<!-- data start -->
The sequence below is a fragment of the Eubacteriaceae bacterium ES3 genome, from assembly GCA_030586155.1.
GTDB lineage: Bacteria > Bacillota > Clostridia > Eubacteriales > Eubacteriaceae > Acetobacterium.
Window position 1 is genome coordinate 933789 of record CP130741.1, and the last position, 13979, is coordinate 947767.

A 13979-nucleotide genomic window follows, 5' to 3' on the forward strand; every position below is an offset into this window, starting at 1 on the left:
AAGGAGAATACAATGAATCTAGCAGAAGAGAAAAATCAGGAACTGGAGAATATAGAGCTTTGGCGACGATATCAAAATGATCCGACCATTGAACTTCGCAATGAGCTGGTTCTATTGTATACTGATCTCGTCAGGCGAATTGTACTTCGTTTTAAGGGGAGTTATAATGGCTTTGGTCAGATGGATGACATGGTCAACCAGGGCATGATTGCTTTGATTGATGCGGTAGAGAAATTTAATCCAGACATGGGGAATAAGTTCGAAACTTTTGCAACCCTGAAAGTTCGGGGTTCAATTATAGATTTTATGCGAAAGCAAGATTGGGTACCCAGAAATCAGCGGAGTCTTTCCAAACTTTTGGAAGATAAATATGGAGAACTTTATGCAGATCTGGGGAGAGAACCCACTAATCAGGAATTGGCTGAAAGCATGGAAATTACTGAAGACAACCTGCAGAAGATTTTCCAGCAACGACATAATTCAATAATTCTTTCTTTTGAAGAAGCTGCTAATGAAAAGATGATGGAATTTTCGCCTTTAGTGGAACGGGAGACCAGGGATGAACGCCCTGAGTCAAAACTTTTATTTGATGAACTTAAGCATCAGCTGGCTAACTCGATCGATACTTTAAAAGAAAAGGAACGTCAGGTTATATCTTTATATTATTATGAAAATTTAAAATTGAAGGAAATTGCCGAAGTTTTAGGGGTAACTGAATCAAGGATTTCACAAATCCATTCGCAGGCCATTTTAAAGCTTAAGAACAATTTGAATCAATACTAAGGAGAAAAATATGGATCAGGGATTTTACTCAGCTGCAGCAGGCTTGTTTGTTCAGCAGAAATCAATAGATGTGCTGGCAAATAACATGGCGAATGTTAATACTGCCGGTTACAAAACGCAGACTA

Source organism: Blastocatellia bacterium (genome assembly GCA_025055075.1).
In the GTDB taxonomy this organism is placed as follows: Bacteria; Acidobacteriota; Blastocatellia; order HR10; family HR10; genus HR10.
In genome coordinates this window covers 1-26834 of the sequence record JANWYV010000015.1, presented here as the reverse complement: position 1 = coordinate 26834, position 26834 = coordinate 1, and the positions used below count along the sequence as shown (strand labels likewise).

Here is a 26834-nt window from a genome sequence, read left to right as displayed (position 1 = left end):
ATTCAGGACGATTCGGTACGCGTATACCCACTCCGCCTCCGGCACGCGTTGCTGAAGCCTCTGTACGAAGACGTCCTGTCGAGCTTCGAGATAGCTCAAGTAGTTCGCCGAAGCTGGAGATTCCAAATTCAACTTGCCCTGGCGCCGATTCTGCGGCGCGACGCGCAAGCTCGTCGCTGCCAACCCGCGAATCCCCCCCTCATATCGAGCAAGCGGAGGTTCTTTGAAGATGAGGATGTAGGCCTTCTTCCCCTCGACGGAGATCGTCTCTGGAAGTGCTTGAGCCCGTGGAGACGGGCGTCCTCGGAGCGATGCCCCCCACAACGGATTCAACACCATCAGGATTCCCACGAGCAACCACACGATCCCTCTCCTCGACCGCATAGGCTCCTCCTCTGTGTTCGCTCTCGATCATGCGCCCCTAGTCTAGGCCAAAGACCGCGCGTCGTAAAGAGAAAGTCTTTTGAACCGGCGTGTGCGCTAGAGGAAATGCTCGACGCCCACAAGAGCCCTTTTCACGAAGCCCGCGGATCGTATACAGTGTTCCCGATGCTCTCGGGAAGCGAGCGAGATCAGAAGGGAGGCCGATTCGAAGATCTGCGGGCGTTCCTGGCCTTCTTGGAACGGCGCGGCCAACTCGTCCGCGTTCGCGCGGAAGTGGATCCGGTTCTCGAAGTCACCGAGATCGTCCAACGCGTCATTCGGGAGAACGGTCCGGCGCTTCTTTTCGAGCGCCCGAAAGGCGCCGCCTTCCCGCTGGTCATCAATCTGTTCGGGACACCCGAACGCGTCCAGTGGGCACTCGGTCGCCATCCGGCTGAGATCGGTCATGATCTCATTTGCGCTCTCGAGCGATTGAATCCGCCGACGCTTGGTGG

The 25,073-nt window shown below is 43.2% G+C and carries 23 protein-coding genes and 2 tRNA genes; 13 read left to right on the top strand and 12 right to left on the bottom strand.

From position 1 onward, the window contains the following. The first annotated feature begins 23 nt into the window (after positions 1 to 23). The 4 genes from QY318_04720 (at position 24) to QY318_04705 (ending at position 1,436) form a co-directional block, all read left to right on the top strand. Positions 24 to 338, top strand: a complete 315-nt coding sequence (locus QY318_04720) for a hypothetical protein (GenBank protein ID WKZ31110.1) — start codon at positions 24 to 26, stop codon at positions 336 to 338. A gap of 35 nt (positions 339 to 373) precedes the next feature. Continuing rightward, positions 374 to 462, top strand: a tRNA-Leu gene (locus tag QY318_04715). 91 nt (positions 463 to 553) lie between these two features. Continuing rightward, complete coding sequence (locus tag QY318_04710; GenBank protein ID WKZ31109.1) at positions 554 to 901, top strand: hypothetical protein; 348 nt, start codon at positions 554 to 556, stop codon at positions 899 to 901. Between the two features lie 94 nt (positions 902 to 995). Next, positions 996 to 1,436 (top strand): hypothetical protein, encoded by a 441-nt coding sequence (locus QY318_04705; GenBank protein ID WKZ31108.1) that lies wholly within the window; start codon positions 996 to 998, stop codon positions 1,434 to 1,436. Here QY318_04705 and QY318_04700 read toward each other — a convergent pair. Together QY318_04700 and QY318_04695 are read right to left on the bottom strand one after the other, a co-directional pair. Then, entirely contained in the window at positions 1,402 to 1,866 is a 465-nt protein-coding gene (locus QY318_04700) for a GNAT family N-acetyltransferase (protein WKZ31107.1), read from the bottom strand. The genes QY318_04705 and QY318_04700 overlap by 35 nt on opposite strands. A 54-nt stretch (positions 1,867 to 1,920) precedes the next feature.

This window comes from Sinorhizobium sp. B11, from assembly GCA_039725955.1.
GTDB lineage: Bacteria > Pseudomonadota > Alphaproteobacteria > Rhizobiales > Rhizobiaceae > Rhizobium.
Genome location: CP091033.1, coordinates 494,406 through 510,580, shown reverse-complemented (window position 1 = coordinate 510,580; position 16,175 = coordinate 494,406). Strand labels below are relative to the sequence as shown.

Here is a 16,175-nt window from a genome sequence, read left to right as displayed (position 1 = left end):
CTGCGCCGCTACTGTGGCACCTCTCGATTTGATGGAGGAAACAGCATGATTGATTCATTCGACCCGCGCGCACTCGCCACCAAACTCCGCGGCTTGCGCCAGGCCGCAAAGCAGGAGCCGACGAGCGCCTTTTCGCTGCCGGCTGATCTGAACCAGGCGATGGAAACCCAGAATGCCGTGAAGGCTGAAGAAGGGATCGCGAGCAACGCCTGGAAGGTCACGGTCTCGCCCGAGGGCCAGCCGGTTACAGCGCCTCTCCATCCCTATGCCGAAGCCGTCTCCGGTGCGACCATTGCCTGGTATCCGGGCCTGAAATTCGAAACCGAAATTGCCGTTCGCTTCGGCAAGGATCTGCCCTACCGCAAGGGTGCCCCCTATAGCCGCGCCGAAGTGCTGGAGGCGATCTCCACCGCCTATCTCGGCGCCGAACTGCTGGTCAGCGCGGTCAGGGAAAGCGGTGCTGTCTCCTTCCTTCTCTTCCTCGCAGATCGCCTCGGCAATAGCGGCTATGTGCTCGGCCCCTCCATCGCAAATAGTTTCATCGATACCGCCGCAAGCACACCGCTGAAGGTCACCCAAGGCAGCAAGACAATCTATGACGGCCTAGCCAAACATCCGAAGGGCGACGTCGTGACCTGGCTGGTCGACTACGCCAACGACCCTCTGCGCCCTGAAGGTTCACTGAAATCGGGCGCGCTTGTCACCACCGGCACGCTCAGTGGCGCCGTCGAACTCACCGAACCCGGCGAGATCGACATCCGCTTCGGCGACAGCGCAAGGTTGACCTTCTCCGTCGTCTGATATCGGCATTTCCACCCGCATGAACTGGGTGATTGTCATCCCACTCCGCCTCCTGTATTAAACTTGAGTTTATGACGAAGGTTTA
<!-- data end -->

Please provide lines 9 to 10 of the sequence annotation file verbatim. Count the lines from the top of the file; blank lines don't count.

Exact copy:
Here is a 26834-nt window from a genome sequence, read left to right as displayed (position 1 = left end):
ATTCAGGACGATTCGGTACGCGTATACCCACTCCGCCTCCGGCACGCGTTGCTGAAGCCTCTGTACGAAGACGTCCTGTCGAGCTTCGAGATAGCTCAAGTAGTTCGCCGAAGCTGGAGATTCCAAATTCAACTTGCCCTGGCGCCGATTCTGCGGCGCGACGCGCAAGCTCGTCGCTGCCAACCCGCGAATCCCCCCCTCATATCGAGCAAGCGGAGGTTCTTTGAAGATGAGGATGTAGGCCTTCTTCCCCTCGACGGAGATCGTCTCTGGAAGTGCTTGAGCCCGTGGAGACGGGCGTCCTCGGAGCGATGCCCCCCACAACGGATTCAACACCATCAGGATTCCCACGAGCAACCACACGATCCCTCTCCTCGACCGCATAGGCTCCTCCTCTGTGTTCGCTCTCGATCATGCGCCCCTAGTCTAGGCCAAAGACCGCGCGTCGTAAAGAGAAAGTCTTTTGAACCGGCGTGTGCGCTAGAGGAAATGCTCGACGCCCACAAGAGCCCTTTTCACGAAGCCCGCGGATCGTATACAGTGTTCCCGATGCTCTCGGGAAGCGAGCGAGATCAGAAGGGAGGCCGATTCGAAGATCTGCGGGCGTTCCTGGCCTTCTTGGAACGGCGCGGCCAACTCGTCCGCGTTCGCGCGGAAGTGGATCCGGTTCTCGAAGTCACCGAGATCGTCCAACGCGTCATTCGGGAGAACGGTCCGGCGCTTCTTTTCGAGCGCCCGAAAGGCGCCGCCTTCCCGCTGGTCATCAATCTGTTCGGGACACCCGAACGCGTCCAGTGGGCACTCGGTCGCCATCCGGCTGAGATCGGTCATGATCTCATTTGCGCTCTCGAGCGATTGAATCCGCCGACGCTTGGTGG